A day after the Detroit Lions took time away from football to discuss and shed light on serious issues like racial injustice and police brutality, the stories they heard from their teammates continued to resonate as they returned to practice.
“Yesterday was just a time where we kind of took time to reflect as a team, come together and talk about the things that were going on over the weekend,” defensive end Romeo Okwara said Wednesday. “And we just kind of came together and said we couldn’t be numb to what’s going on outside the building anymore. We have to come together and kind of just express how we felt about it.
“And it was a great day to come together, and at the same time we still know we had to come back to work today. And that’s what we did today. We got back to work at practice.”
[ Lions were spark needed for athletes to protest en masse for social justice ]
Jahlani Tavai, a second-year linebacker, said he was amazed by the leadership that helped coalesce the team.
“It was unbelievable,” he said. “All I can say is it felt like a movie. It was so awesome that we stood united together and I’m really grateful that coach Matt Patricia gave us that platform to step out and bring awareness to what’s going on in our world.
“I’m glad that we have the leaders in our locker room who stood with us. Yeah, it’s just a really major blessing for us.”
For subscribers: Detroit Lions practice in rain, prepared for all scenarios:
Okwara said the decision for the team to skip practice Tuesday came as a result of meaningful discussions that stemmed from the incident that involved Jacob Blake, a Black man who was shot by police Sunday in Kenosha, Wisconsin.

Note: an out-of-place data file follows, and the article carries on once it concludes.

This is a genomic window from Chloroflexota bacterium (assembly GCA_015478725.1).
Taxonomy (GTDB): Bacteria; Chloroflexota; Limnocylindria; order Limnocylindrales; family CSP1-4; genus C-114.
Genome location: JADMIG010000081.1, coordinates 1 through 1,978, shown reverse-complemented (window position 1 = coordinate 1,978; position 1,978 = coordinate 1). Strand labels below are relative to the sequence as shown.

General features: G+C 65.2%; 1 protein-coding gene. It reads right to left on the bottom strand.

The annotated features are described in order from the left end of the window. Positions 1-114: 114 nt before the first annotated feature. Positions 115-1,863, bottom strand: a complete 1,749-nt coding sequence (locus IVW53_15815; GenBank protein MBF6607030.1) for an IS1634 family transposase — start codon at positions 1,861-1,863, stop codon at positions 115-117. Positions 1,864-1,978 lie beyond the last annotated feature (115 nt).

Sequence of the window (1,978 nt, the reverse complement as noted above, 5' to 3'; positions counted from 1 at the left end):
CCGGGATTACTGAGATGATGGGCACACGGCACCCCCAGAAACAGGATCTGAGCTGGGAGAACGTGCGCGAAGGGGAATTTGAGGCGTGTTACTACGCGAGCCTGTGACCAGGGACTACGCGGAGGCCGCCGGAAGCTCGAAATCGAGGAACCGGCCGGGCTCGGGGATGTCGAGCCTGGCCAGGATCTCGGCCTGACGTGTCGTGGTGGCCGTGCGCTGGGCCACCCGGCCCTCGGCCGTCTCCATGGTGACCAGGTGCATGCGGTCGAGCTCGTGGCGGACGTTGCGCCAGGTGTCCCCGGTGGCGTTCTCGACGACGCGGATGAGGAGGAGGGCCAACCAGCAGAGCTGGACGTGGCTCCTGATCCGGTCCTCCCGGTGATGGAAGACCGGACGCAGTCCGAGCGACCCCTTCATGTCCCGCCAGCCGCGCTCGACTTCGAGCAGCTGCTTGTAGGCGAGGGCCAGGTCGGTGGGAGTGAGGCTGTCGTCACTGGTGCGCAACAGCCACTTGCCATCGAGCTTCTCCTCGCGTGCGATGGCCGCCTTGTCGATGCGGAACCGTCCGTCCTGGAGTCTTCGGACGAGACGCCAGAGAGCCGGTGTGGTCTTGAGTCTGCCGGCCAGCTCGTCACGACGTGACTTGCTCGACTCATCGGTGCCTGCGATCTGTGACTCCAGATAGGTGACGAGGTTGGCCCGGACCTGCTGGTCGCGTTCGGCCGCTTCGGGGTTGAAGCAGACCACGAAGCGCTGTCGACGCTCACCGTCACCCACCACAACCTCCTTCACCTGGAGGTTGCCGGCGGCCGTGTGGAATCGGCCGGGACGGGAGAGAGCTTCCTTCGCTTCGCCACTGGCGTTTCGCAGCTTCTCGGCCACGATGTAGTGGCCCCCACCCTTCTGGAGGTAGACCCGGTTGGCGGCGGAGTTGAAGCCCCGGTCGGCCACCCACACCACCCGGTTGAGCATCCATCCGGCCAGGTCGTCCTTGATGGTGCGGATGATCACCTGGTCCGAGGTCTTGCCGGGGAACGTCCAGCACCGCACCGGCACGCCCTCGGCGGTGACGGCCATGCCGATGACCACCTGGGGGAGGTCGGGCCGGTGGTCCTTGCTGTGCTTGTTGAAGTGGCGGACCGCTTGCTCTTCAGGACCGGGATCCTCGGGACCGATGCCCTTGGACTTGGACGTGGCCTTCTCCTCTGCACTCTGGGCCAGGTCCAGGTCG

“I guess after our conversations in the morning,” he said, “it didn’t really make sense if we were going to talk about not letting everything just go on normally we felt like we couldn’t go out there and make a statement and then just hop onto the practice field.
For subscribers: Lions stopped practice and spoke to the world; time to listen, like it or not
“It didn’t really feel right. So we felt like we had to take a bit to kind of reflect and talk as a team and just reflect on what’s going on.”
The Lions spoke publicly to reporters Tuesday outside their Allen Park facility and stood in front of a dry-erase board with two statements on it: “The world can’t go on!” and “We won’t be silent!!”
“I think it was all positive mostly,” Okwara said of public reaction. “You’re definitely going to get both sides. I mean everyone has an opinion on social media from behind the screen. But I think it was all positive.
“A lot of teams don’t really take time to do things like that. I thought it was really, really impressive and I was really proud of the way we got together yesterday and kind of came together and did that.”
Okwara and Tavai said the biggest takeaway they had and that they hope the public has about their actions Tuesday was the importance of listening to each other.
“It was really awesome to just stand there and listen,” Tavai said of the team’s discussions. “And that was the biggest thing a lot of people were trying to spread, that message where we just want people to listen. Not to listen to try to respond, but just sit there and listen and grasp everything that we’re trying to spread.
Contact Carlos Monarrez at email@example.com and follow him on Twitter @cmonarrez. The Free Press has started a new digital subscription model. Here’s how you can gain access to our most exclusive Lions content.